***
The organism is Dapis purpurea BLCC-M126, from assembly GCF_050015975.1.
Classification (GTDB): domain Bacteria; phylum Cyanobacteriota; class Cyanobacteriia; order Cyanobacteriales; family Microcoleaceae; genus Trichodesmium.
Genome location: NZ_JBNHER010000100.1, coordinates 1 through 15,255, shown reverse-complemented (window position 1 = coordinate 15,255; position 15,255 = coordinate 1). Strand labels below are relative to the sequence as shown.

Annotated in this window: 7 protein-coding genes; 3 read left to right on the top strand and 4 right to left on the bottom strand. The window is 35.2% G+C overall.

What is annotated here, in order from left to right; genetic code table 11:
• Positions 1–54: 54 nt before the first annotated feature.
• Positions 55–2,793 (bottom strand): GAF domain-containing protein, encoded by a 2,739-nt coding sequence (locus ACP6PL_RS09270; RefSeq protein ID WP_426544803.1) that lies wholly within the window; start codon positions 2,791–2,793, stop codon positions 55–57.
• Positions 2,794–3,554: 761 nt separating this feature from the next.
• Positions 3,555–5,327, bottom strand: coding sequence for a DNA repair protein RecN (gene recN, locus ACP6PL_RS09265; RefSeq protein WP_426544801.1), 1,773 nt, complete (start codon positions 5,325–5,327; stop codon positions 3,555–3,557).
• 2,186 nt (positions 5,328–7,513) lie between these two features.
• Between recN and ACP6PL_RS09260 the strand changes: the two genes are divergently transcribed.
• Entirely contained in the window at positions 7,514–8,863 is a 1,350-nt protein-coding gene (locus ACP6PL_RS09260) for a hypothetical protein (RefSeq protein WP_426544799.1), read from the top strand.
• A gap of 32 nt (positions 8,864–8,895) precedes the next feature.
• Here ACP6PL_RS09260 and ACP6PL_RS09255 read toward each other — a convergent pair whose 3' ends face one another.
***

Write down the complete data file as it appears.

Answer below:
The organism is Dapis purpurea BLCC-M126, from assembly GCF_050015975.1.
Classification (GTDB): domain Bacteria; phylum Cyanobacteriota; class Cyanobacteriia; order Cyanobacteriales; family Microcoleaceae; genus Trichodesmium.
Genome location: NZ_JBNHER010000100.1, coordinates 1 through 15,255, shown reverse-complemented (window position 1 = coordinate 15,255; position 15,255 = coordinate 1). Strand labels below are relative to the sequence as shown.

Annotated in this window: 7 protein-coding genes; 3 read left to right on the top strand and 4 right to left on the bottom strand. The window is 35.2% G+C overall.

What is annotated here, in order from left to right; genetic code table 11:
• Positions 1–54: 54 nt before the first annotated feature.
• Positions 55–2,793 (bottom strand): GAF domain-containing protein, encoded by a 2,739-nt coding sequence (locus ACP6PL_RS09270; RefSeq protein ID WP_426544803.1) that lies wholly within the window; start codon positions 2,791–2,793, stop codon positions 55–57.
• Positions 2,794–3,554: 761 nt separating this feature from the next.
• Positions 3,555–5,327, bottom strand: coding sequence for a DNA repair protein RecN (gene recN, locus ACP6PL_RS09265; RefSeq protein WP_426544801.1), 1,773 nt, complete (start codon positions 5,325–5,327; stop codon positions 3,555–3,557).
• 2,186 nt (positions 5,328–7,513) lie between these two features.
• Between recN and ACP6PL_RS09260 the strand changes: the two genes are divergently transcribed.
• Entirely contained in the window at positions 7,514–8,863 is a 1,350-nt protein-coding gene (locus ACP6PL_RS09260) for a hypothetical protein (RefSeq protein WP_426544799.1), read from the top strand.
• A gap of 32 nt (positions 8,864–8,895) precedes the next feature.
• Here ACP6PL_RS09260 and ACP6PL_RS09255 read toward each other — a convergent pair whose 3' ends face one another.